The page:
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From: "Elaine Mattsen" <>
Subject: [HB-PB] Fw: George FAULKNOR.doc
Date: Sun, 24 Nov 2002 12:57:15 +1300


----- Original Message -----
From: Elaine Mattsen
To: anne&andrew


George FAULKNOR-

Ref Story of Napier 1874-1974 Page 45 Ref One



Besides its major water and drainage works, the council devoted some of its revenue to street maintenance and gas lighting. These services caused some complaints, including one which recurred in the 1880’s namely, that road works favoured the houses and business premises of the “Hastings Street clique” on the council. This ‘clique’ was a group of businessmen, including G H SWAN and George FAULKNOR, who owned shops, warehouses, breweries and other property in Hastings Street. Local rivalries asise, street maintenance appears to have improved during this time. The council also made some temporary repairs to the sea wall (begun during the 1860’s) and paths along the future Marine Parade, then known as the Beach Road. The need for more protection of Napier’s best promanade was illustrated by a massive wave of May 1877, which knocked two cottages of their piles, flooded several shops, and smashed the front of the Court House.



Page 65 Ref Two- Council Meeting of March 1889- reported in the H T Papers Past.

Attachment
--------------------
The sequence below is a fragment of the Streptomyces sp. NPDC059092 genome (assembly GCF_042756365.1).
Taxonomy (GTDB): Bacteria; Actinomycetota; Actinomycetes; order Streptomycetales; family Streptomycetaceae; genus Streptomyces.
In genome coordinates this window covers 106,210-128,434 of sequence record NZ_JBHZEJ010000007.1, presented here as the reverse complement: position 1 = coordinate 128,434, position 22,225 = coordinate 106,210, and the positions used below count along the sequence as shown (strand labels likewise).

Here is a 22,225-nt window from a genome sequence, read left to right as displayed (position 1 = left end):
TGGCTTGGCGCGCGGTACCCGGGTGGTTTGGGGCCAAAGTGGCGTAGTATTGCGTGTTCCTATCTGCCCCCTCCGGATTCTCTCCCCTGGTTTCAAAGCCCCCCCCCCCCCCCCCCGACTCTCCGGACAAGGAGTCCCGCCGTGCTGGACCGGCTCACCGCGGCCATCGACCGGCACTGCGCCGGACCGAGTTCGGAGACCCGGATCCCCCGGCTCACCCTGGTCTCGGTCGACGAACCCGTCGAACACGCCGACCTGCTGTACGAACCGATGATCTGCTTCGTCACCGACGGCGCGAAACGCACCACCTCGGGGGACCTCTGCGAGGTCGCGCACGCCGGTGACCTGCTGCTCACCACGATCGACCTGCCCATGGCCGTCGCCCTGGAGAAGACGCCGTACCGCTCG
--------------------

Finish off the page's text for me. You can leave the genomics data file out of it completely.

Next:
“more than once the ‘grave and reverend’ seignors who control the destinies of Napier unbent even to the extent of a loud guffaw. Cr (George) FAULKNOR was the innocent cause of one. Cr. R. DICK spoke of the necessity for a water cart at the Spit, but Cr. FAULKNOR, who is a little deaf, evidently mistook the subject of discussion, and solemnly explained that it was the resident’s own fault that the road was out of repair. The laughter which astonished Cr FAULKNO also drowned the rest of his explanation. When Cr F G SMITH spoke on the same subject he referred several times to the “business part of the Spit.”



Ref Three Page 69.



1886. Robert HOLT, whose Napier Steam Saw, Sash and Door Manufactory, had been shifted from Emerson Street to Hastings Street in 1872, opened it on yet another site, fronting Thackeray and Carlyle Streets. Choses for its proximity to the railway station, this site had yards for the storage and seasoning of timber, as well as its mill, offices, store andf stables. Other successful businessmen were J G GILBERD, and W PLOWMAN (cordials and aerated waters) H C ROBJOHNS of Robjohns and Company (Brewers), J C McVAY (saddlery), G.FAULKNOR (coach and wagon-building) and Henry WILLIAMS (ironmonger and late owner of the Vulcan Foundry, originally John GARRY’s foundry, all of whom had founded enterprises in or before the 1870’s.



(N.B 1 by Elaine. When I first came to Napier over 50 years ago I went to the Hastings Street School which was where the R S A Napier is and I lived right next to the VULCAN Foundry just along the road.)



(note 2) I also used to play bowls with a George FAULKNOR who was fairly aged then. He was a member of the Napier Bowling Club which combined with the Marewa Bowling club recently. George was involved in the building industry also. )



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